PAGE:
DAYTONA BEACH, Fla., April 15, 2014 -- It may be the second most expensive purchase of most people's lives, but new research from DMEautomotive (DMEa) reveals that a growing number of Americans are bypassing test-drives – and making strikingly few visits to dealerships – in their car-buying process.
The latest survey of roughly 2,000 automotive consumers1 found that, before purchasing, 16% took no test-drive, and 33% test-drove only one car. And more than two-thirds (68%) reported that they visited only two dealerships or fewer before buying - with 40% visiting only one dealer.
The survey also measured consumer trust of dealer salespeople, and the results were sobering: only 21% claimed they perceive them as "trustworthy," a lower trust rating than reported for lawyers, mortgage brokers and insurance salespeople.
Virginia Auto Service, located in Phoenix, AZ, is proud to be partnering with Brakes for Breasts! During the month of October schedule a brake service and you will get your brake pads for free, plus Virginia Auto Service will donate 10% of that service to the Cleveland Clinic to help with research to develop a breast cancer vaccine!
Virginia Auto Service is one of six Arizona auto shops participating in the event. Schedule online at http://www.virginiaautoservice.com or call 602-266-0200. Find out more about Brakes for Breasts at http://brakesforbreasts.wordpress.com and help us put the brakes on breast cancer.
Tri-City Transmission in Tempe, AZ has earned the service industry’s coveted Angie’s List Super Service Award, reflecting an exemplary year of service provided to members of the consumer review service in 2013.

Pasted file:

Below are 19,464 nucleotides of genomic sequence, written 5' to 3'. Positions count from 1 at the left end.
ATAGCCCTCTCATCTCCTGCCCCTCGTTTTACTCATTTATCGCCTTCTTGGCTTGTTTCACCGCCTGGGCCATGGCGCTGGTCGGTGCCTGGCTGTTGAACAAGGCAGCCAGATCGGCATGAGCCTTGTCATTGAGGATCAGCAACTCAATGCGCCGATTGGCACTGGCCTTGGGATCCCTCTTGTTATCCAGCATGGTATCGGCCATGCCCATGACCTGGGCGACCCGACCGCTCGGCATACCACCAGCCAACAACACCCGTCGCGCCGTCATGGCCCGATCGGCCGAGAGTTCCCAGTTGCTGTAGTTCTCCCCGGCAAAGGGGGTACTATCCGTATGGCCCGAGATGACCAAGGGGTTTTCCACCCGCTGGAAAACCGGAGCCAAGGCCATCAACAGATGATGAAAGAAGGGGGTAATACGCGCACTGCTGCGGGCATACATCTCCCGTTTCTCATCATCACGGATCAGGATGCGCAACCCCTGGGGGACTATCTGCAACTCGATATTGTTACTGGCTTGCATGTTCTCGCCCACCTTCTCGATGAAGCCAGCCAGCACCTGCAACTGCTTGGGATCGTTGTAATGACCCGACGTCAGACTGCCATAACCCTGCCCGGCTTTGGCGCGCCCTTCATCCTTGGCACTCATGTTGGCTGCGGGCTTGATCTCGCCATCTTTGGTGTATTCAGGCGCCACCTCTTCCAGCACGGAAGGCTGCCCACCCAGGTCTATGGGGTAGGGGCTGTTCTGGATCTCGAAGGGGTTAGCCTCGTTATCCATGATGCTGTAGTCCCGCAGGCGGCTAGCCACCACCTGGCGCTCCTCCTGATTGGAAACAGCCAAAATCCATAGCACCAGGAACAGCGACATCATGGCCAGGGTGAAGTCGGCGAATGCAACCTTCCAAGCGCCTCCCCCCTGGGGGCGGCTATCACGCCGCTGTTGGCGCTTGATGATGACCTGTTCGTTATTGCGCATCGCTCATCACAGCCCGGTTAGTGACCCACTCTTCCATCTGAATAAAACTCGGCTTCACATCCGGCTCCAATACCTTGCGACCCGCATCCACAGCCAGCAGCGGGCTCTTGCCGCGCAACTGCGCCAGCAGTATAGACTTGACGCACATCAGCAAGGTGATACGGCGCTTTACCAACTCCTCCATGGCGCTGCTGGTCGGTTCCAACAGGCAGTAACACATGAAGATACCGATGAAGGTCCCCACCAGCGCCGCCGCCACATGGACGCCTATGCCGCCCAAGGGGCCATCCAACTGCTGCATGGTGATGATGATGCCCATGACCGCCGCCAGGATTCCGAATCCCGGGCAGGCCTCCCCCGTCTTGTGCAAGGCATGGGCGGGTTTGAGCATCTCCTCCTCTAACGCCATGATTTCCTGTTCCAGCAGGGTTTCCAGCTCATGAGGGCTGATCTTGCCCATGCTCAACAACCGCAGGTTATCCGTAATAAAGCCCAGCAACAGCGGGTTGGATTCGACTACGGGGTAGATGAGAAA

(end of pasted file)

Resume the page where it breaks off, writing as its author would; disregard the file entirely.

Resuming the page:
“We live to make our customers happy,” says Dave Riccio, owner of Tri-City Transmission.
“Only about 5 percent of the companies Tri-City Transmission competes with in the Phoenix area are able to earn our Super Service Award,” said Angie’s List Founder Angie Hicks. “It’s a mark of consistently great customer service.”
Poor Credit May Raise Premiums Higher Than a Drunk Driving Conviction
YONKERS, NY—The amounts drivers pay for their car insurance premiums are based on confounding algorithms that increasingly have more to do with socioeconomic factors than driving habits, according to extensive research conducted by Consumer Reports.
The organization, which believes that knowledge about the going rate of any product or service is a fundamental consumer right, has released the findings of a two-year, in-depth car insurance investigation. The report analyzed more than 2 billion price quotes for sample drivers that were obtained in August and November 2014 from more than 700 companies across all 33,419 general U.S. ZIP codes. The report includes Amica and USAA, which have been consistently top-rated for claims satisfaction by tens of thousands of Consumer Reports’ subscribers since the late 1990s, and the largest insurers operating in each state, which usually included Allstate, Geico, Progressive, and State Farm. For companies that had more than one subsidiary in a state, Consumer Reports used whichever company had the largest in-state market share.